Na-ta-sha? Nas-ta-sha? Na-ta-sia? Nope. Nas-ta-ssia. Interestingly enough, Grammarly thinks that my name is a mistake. I, however, do not.
When I first came to the US about eight years ago, I was so proud to introduce myself – “My name is so beautiful, unique, and melodic”, I thought. I was quickly faced with the harsh reality of people mispronouncing or shortening my name, the reality of my otherness, my foreignness. In an attempt to fit in, I made myself easier to address, telling acquaintances and coworkers they can call me Nas – sweet and short, and easy to remember.
In my childhood, in my country my I was always one of many – my name was a very popular one, and it sometimes felt like I was a part of a not-so-secret society. I was on of four Nastya’s in my school class of 18 people, and that was a general idea of statistics of the name.
However, my country officially uses two languages: Russian and Belarusian, and, the same name sounds different in them. Our passports not only carry our names in Russian and Belarusian but also have a transliterated version in English .. and that’s where the trick lies. There are no set rules there, and the name you get is dependent on the choice of the person who issues your documents (or your parents, if they do ask for a specific preference, which is rare). That’s where the divide comes.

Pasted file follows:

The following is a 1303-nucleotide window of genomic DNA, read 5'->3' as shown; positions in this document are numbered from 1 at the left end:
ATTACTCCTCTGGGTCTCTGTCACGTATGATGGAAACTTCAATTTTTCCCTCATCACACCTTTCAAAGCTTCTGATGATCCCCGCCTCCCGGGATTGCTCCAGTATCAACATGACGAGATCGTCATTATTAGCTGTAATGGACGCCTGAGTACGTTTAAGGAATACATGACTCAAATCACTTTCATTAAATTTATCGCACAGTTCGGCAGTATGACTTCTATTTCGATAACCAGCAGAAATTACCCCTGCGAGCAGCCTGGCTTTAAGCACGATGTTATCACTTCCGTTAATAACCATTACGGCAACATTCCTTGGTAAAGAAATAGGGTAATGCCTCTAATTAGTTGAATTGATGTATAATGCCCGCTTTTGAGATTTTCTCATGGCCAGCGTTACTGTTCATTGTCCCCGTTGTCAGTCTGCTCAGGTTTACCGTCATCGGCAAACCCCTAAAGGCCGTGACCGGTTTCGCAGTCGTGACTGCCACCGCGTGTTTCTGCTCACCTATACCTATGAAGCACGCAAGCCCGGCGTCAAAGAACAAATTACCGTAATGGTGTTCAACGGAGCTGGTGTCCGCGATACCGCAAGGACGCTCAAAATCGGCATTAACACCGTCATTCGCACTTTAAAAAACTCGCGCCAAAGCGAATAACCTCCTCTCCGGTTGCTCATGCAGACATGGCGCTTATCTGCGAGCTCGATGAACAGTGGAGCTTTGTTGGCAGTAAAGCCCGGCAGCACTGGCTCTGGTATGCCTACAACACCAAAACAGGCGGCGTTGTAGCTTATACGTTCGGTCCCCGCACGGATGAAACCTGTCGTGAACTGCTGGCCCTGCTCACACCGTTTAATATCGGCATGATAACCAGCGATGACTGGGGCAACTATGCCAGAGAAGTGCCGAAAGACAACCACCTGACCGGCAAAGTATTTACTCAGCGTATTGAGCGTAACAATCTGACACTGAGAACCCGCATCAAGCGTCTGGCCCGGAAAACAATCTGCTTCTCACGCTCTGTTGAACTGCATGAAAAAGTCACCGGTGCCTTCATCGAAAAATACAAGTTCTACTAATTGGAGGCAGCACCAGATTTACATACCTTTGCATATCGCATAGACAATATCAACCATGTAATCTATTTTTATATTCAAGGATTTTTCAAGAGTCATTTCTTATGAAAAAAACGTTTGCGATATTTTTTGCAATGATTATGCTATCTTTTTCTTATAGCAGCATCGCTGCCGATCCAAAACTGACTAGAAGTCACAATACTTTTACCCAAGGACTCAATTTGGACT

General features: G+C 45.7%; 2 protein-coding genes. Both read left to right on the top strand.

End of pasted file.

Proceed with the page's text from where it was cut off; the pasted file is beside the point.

This way, my name is Nastassia, yet my best childhood friend’s name is Russian-acquired Anastasia (so much more familiar and pronounce-able by foreigners – Disney has done a great job at that).
Alas, I love MY name. It is in the language of my land, forgotten and not used by many (post-USSR, Russian remains to be the most used language of Belarus), but luckily still taught in schools. It is the language of poets, artists, creators, people who believe that there is a better future for Belarusian people and the Belarusian language.
In my name, there are things that I want to remember and things that I’ll never forget, wherever in the world I might be.
I am no longer making myself comfortable for people around me. I have only one name, and it is Nastassia. It has become a filter of sorts: people who care will remember or ask again, and people who don’t will butcher. Perhaps, it’s the people who have had similar experiences, who will be the most attentive.
But it doesn’t matter – I’m happy to correct your pronunciation and get my name known.
– NASTASSIA | НАСТАССЯ | АНАСТАСИЯ